Nothing in politics was simple and little was as it seemed or represented. Alliances were made and broken, princes rose and fell, armies marched pillaged nearly everywhere.

Carte foyers renaissance italie
In this chaos in 1492 and again in 1527, the city state of Florence (Fiorenze ) ousted the famous and infamous De Medici dynasty and established a republic. With no standing army, Florence appeased the French armies with bribes and depended on extraordinary political intelligence to assess the powers of Europe and to stay in their favor, or at least out of their way.

Their eyes and ears at the Vatican and the courts of France, Spain and Naples was an obscure second level diplomatic envoy called Niccolo Machiavelli. With no military power and only modest funds, Florence depended on the communications from Machiavelli to report on court politics and to assess how the fledgeling republic might remain out of the clutches of the much bigger players. 

In his recent biography of Machiavelli, Miles J.Unger describes how the young Florentine came to this position and how his political observations and weak negotiating strength led him to write The Prince. The political treatise was essentially a job application he presented to the returning De Medici. Machiavelli was rebuffed, but his treatise has become a must-read for princes, politicians and businessmen alike.

"The Prince," the most famous job application'?
 "Although [the Prince] is relatively short, the treatise is the most remembered of his works and the one most responsible for bringing the word "Machiavellian" into wide usage as a pejorative term. It also helped make "Old Nick" an English term for the devil, and even contributed to the modern negative connotations of the words "politics" and "politician" in western countries." -  Wikipedia.

Unger paints a less sinister view of Machiavelli as a typical, middle class male looking for work in the bureaucracy of Florence. His writing ability was demonstrated in popular plays and commentaries. His talent, and some help, landed him a government job in the foreign affairs department.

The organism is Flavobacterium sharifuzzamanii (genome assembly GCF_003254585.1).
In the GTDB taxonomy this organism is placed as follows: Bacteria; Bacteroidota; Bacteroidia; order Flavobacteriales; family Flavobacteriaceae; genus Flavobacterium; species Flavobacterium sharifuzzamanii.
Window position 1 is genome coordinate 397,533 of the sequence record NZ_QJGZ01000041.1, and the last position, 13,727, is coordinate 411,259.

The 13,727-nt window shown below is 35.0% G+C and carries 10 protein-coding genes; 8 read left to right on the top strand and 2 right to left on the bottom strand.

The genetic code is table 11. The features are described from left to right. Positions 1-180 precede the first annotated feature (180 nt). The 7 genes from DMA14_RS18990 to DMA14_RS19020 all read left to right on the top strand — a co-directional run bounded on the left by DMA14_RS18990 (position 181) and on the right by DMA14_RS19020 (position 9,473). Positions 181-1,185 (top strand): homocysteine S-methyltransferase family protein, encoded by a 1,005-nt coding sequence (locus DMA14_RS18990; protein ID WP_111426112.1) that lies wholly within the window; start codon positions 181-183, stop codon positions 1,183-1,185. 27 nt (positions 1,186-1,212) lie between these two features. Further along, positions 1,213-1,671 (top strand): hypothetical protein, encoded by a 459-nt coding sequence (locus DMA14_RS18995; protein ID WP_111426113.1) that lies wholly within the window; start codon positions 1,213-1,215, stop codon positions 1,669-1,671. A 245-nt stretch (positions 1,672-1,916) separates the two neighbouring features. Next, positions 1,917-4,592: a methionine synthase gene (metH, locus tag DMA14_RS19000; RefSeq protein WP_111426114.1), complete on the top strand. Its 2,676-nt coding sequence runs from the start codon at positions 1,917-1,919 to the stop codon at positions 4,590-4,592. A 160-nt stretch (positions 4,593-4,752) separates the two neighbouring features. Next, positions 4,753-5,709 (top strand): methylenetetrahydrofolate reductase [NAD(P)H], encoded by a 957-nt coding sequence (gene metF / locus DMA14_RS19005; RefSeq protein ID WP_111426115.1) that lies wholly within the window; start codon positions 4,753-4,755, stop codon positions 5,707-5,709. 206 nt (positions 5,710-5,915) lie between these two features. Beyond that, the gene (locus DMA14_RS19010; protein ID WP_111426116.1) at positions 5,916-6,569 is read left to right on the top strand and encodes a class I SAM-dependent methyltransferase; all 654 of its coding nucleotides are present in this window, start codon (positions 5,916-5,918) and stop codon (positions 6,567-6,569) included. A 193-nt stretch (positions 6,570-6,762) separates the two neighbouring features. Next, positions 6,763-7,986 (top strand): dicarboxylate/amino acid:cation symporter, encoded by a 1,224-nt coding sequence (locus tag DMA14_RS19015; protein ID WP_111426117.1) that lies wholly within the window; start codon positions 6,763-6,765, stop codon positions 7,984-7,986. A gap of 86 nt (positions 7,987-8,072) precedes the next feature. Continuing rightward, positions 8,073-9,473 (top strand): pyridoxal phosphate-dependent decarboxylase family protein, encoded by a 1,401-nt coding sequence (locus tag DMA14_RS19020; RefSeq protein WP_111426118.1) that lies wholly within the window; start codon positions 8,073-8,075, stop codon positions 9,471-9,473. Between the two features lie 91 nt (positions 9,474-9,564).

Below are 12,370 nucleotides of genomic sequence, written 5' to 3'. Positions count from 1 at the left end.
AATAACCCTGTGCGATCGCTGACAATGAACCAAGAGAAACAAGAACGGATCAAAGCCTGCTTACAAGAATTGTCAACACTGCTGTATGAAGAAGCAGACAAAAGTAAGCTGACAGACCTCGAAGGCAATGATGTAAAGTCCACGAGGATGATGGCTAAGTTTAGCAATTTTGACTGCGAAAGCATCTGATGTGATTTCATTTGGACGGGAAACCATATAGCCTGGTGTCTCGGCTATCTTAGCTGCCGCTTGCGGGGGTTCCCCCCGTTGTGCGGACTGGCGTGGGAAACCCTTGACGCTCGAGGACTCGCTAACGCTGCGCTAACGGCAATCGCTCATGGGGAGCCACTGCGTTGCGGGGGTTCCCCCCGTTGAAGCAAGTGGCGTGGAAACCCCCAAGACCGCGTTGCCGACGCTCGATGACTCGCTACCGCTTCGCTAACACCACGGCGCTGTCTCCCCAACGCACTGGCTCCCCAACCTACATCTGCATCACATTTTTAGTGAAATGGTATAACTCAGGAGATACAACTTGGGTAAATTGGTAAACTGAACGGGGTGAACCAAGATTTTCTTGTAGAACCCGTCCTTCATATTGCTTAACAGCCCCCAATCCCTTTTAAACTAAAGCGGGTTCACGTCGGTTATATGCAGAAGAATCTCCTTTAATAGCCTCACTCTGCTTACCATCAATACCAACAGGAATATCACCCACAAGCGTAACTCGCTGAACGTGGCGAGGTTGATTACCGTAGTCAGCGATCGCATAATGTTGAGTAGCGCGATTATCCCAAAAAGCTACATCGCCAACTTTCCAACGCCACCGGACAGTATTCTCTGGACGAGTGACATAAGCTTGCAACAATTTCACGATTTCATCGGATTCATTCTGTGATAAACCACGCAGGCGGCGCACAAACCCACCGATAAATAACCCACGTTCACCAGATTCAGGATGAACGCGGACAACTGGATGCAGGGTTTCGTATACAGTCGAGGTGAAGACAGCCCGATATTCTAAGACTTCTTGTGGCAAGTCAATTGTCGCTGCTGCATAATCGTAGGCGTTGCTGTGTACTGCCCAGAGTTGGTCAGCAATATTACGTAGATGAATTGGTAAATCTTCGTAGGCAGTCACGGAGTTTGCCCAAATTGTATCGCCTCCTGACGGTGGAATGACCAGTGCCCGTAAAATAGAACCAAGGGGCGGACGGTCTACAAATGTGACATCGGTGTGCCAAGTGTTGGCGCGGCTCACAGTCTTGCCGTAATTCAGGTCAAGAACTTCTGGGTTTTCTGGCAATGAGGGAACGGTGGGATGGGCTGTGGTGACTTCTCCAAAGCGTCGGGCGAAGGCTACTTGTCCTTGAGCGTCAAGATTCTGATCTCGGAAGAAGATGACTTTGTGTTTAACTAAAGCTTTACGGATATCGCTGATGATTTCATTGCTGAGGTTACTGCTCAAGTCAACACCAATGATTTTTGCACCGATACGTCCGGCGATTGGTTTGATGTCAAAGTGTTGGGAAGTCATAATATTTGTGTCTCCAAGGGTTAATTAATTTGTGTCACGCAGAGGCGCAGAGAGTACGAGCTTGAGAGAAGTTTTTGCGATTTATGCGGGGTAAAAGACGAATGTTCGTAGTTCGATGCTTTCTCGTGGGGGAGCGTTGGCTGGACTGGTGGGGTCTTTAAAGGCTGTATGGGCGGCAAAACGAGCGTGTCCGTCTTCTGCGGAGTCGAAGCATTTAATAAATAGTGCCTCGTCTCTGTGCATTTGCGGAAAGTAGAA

Machiavelli avoided politics, and could speak to all sides of contemporary issues. In his writings however, Machiavelli favored a Florence as republic over a principality.

Florence had a history of paying large ransoms to keep invading armies, so the city was rarely sacked and much of the 16th century buildings, art treasures and Renaissance flavor remains today.  But when it came to the defense of Florence, Machiavelli was a hawk by today's standard. He advocated a standing citizens army augmented by mercenaries. Machiavelli had no military training or battle experience, so his plans were plausible in theory, but fell short on details of execution, and were not adopted by the republic.

His position for many years as emissary to the Vatican and the thrones of European power afforded the opportunity to observe, assess and write about power politics. Ultimately he had little choice. As the representative of a weak but moderately wealthy city state, Machiavelli soon recognized that wits had to trump war or Florence would cease to exist as a republic, or even an independent city state. He had good reason for concern. After all, the neighboring Papal States were once independent.

One gets the feeling from Unger's book that Machiavelli was fascinated by the art of diplomacy - or the lack there of -  in the foreign affairs of Florence. Yet his thinking on the topic seems clearly objective and rational. Indeed, one gets the feeling he was as exacting and cautious as if a medieval philosopher dissecting a rare insect.

In service of the republic, Machiavelli was a tireless traveler and worker, spending many consecutive months away from his family, friends and associates. His superiors came to depend on his dispatches of fact and assessment from the capitols of Europe. Although his reports were insightful and his advice often followed, he was not promoted or financially rewarded.

When Florence returned to De Medici control, Machiavelli lost his position. He then wrote The Prince to prove his worth to the reinstated De Medici family and gain their favor.  In spite of some connections within the De Medici family, he was not accepted. Perhaps in the end he was too republican. Only after his death did friends publish The Prince - and the rest is history!
See Machiavelli in Ventura!
On March 6th, Stuart's Machiavelli will join the other Historical Figures of the Renaissance and Reformation in an exhibit running until May 20, 2012 at the Museum of Ventura County. Mr. Stuart will give three entertaining monologs on the period over the next few months. We are all looking forward to his take on Machiavelli and his times.